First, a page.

13 years jail for bank robbers who used Trojan horse

Graham Cluley
@gcluley

Four London-based men, found guilty of using a sophisticated Trojan horse to steal money from online bank accounts, have been sentenced to a total of over 13 years in prison by a British court.

The malware deployed by Azamat Rahmonov, Shohruh Fayziev, Joao Dos Santos Cruz, and Paulo Jorgi (also known as Ricardo Pereira) waited until internet users tried to log in to their online bank, before displaying a fake login page to steal credentials.

The Trojan horse then altered the customer’s account without their knowledge, creating a new payee in what is known as a “man-in-the-browser” attack.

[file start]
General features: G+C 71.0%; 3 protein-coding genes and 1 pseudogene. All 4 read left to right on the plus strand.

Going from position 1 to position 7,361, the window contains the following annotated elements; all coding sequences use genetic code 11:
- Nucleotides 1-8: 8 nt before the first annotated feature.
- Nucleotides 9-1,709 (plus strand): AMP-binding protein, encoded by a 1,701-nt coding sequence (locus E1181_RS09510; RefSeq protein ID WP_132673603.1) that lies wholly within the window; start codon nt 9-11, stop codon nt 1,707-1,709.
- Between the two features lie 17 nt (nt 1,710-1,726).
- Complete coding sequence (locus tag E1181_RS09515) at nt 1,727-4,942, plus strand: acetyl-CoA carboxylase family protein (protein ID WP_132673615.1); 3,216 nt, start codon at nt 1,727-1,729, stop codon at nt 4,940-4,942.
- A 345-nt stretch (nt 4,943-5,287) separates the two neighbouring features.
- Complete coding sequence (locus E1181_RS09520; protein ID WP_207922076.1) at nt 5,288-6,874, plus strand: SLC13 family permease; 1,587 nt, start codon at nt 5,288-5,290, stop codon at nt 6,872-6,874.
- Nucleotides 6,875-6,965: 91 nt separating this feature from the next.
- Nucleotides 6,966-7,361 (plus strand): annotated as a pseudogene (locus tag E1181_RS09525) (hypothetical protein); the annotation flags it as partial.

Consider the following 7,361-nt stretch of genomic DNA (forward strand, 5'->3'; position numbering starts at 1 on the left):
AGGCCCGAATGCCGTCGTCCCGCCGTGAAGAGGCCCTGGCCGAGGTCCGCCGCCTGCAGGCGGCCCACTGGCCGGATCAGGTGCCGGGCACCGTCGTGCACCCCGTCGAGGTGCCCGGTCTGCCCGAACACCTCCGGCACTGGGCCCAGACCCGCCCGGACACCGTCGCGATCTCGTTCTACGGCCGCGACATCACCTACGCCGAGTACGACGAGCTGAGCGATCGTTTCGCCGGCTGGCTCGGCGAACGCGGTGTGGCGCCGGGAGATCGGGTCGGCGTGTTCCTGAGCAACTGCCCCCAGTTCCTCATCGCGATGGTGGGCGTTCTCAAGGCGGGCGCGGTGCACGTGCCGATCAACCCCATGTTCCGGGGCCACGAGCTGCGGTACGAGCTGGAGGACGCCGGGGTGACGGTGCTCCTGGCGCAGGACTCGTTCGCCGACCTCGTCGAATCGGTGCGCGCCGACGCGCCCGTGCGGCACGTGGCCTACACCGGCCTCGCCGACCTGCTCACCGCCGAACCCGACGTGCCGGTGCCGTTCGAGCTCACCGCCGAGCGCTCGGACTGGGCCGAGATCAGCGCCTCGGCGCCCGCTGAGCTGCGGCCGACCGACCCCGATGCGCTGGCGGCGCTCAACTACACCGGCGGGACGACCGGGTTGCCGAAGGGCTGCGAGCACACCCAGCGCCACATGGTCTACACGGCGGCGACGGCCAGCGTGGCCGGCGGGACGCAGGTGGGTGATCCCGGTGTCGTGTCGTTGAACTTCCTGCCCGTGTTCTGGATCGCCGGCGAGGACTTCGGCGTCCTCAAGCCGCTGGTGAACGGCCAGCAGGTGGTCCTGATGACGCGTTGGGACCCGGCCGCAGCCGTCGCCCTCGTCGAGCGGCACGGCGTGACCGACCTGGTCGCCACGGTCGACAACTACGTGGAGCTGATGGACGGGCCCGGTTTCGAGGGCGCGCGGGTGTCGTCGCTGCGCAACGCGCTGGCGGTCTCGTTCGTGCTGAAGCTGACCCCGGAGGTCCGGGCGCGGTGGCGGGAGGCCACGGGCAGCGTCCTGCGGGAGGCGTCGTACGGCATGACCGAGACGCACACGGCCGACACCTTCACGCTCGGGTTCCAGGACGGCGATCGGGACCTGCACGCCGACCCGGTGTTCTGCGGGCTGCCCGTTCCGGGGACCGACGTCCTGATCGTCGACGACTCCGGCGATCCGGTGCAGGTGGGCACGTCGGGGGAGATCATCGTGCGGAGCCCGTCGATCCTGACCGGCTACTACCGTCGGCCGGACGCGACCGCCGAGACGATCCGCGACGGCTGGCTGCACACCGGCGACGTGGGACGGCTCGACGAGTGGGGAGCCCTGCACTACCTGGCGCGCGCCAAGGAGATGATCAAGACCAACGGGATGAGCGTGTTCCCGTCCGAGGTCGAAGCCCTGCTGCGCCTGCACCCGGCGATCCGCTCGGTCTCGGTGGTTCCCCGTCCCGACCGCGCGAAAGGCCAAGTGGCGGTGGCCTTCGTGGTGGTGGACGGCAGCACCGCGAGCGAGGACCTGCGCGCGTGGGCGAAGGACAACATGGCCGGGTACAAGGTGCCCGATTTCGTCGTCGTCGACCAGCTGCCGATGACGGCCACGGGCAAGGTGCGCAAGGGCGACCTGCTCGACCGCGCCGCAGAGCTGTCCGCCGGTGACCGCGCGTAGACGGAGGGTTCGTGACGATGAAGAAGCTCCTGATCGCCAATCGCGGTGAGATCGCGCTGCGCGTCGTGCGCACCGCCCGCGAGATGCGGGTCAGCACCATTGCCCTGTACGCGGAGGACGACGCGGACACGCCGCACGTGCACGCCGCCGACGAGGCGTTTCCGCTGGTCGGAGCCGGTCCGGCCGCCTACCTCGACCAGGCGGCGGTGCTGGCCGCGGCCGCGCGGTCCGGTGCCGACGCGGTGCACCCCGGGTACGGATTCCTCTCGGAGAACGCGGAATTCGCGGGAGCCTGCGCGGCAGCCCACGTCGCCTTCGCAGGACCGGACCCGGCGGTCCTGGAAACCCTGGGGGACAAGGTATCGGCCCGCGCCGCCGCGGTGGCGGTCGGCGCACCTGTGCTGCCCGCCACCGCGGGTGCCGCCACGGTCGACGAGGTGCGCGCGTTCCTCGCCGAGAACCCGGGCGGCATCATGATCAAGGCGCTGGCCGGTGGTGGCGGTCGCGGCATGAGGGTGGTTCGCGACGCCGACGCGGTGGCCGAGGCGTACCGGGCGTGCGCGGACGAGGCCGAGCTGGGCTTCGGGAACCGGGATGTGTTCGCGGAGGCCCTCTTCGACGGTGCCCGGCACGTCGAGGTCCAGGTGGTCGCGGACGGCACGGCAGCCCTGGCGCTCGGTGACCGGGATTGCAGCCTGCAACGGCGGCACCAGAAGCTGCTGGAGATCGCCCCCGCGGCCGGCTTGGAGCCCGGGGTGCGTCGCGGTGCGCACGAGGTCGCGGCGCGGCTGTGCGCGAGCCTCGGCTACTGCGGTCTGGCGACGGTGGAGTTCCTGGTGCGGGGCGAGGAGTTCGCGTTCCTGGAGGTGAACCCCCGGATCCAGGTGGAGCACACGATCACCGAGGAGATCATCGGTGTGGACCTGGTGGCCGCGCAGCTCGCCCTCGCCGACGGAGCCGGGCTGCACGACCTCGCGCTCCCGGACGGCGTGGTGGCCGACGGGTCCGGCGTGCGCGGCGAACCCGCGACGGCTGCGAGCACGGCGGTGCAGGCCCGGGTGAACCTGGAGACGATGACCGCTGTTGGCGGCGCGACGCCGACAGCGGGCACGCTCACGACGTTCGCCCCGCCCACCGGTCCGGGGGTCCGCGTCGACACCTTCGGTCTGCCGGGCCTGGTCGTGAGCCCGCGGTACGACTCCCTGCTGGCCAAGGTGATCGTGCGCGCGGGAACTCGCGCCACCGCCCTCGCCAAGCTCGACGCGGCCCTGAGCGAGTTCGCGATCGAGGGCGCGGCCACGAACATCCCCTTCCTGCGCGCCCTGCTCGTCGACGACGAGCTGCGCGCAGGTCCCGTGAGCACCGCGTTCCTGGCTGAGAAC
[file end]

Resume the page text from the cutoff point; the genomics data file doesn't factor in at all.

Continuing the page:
Later in the day a third party would access the bank account and transfer funds to a specially-recruited money mule. The mule, in turn, would be instructed to withdraw the stolen cash at another bank, earning a commission in the process, before ultimately wiring the illegal proceeds to…

Read more in my article on the Naked Security website.

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Graham Cluley is a veteran of the anti-virus industry having worked for a number of security companies since the early 1990s when he wrote the first ever version of Dr Solomon's Anti-Virus Toolkit for Windows. Now an independent security analyst, he regularly makes media appearances and is an international public speaker on the topic of computer security, hackers, and online privacy. Follow him on Twitter at @gcluley, or drop him an email.